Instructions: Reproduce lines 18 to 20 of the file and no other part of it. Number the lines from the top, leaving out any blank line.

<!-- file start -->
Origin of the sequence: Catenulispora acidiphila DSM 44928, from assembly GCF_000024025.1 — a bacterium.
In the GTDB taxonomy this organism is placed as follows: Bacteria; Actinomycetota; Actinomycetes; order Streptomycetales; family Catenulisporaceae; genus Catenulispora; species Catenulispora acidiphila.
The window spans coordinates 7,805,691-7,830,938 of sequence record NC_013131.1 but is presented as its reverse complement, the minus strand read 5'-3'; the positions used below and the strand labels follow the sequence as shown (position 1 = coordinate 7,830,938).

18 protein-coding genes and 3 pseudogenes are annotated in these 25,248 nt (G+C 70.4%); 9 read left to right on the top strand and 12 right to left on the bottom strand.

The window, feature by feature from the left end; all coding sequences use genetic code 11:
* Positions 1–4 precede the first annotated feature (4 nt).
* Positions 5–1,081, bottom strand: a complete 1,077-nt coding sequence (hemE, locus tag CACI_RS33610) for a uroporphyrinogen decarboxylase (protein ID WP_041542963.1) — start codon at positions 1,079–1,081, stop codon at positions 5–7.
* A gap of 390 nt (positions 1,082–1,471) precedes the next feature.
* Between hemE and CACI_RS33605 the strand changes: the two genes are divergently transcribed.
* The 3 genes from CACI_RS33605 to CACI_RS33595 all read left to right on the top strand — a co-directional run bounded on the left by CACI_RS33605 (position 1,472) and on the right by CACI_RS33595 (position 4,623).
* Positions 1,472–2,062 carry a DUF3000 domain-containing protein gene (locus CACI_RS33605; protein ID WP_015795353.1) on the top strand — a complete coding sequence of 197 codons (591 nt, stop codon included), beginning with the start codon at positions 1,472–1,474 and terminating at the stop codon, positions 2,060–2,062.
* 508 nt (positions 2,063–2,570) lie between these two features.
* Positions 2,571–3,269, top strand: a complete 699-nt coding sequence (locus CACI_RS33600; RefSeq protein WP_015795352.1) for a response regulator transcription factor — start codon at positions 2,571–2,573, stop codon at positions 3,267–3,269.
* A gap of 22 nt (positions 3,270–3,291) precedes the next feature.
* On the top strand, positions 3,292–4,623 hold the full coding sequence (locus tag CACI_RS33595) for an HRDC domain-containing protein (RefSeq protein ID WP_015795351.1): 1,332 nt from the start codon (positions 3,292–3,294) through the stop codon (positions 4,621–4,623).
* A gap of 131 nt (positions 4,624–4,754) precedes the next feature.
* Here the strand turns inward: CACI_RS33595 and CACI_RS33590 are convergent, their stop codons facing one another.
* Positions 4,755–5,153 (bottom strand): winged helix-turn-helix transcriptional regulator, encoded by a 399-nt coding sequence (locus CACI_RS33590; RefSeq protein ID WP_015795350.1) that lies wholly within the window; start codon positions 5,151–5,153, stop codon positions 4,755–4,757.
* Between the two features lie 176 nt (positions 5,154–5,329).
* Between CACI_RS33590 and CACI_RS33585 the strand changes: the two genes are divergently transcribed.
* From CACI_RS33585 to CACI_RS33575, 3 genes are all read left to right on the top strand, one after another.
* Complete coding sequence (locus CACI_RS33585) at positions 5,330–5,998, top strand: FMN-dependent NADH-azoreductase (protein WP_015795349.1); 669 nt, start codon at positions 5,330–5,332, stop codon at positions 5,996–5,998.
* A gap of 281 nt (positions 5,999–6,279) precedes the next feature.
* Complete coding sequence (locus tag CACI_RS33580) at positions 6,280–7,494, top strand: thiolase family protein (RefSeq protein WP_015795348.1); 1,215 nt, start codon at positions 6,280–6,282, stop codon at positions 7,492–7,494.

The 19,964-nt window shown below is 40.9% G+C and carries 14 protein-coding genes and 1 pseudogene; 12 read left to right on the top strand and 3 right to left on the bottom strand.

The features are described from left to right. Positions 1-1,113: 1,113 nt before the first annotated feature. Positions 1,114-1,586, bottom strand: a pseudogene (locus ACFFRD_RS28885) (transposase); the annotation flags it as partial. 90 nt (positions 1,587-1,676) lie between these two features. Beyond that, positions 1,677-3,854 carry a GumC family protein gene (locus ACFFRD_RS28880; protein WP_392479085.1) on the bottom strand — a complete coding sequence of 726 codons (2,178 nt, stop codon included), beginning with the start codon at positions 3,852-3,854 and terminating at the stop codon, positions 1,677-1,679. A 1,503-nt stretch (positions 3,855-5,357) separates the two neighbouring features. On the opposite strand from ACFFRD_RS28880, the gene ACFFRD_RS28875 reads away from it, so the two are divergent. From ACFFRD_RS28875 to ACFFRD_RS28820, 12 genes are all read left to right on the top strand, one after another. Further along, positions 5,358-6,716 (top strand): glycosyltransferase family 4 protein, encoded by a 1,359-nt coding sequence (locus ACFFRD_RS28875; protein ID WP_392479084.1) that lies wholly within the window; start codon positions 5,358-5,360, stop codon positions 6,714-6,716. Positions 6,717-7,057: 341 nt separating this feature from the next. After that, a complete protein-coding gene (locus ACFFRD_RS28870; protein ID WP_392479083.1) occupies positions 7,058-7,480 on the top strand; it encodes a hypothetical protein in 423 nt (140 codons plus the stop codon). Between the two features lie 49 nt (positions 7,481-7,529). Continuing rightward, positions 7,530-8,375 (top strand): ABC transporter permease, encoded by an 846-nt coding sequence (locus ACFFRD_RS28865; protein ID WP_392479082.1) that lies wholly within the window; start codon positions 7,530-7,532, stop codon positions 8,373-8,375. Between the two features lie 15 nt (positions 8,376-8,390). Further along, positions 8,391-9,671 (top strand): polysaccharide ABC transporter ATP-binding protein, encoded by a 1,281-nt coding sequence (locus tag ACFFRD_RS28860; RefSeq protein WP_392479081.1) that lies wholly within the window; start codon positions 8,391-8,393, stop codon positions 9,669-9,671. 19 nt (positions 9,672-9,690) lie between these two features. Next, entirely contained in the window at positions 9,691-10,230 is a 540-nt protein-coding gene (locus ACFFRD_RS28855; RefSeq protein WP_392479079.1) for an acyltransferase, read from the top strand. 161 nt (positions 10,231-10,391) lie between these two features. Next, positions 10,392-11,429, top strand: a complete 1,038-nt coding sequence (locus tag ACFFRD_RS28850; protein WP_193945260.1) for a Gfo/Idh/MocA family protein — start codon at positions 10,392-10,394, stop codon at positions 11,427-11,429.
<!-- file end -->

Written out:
* Positions 4,755–5,153 (bottom strand): winged helix-turn-helix transcriptional regulator, encoded by a 399-nt coding sequence (locus CACI_RS33590; RefSeq protein ID WP_015795350.1) that lies wholly within the window; start codon positions 5,151–5,153, stop codon positions 4,755–4,757.
* Between the two features lie 176 nt (positions 5,154–5,329).
* Between CACI_RS33590 and CACI_RS33585 the strand changes: the two genes are divergently transcribed.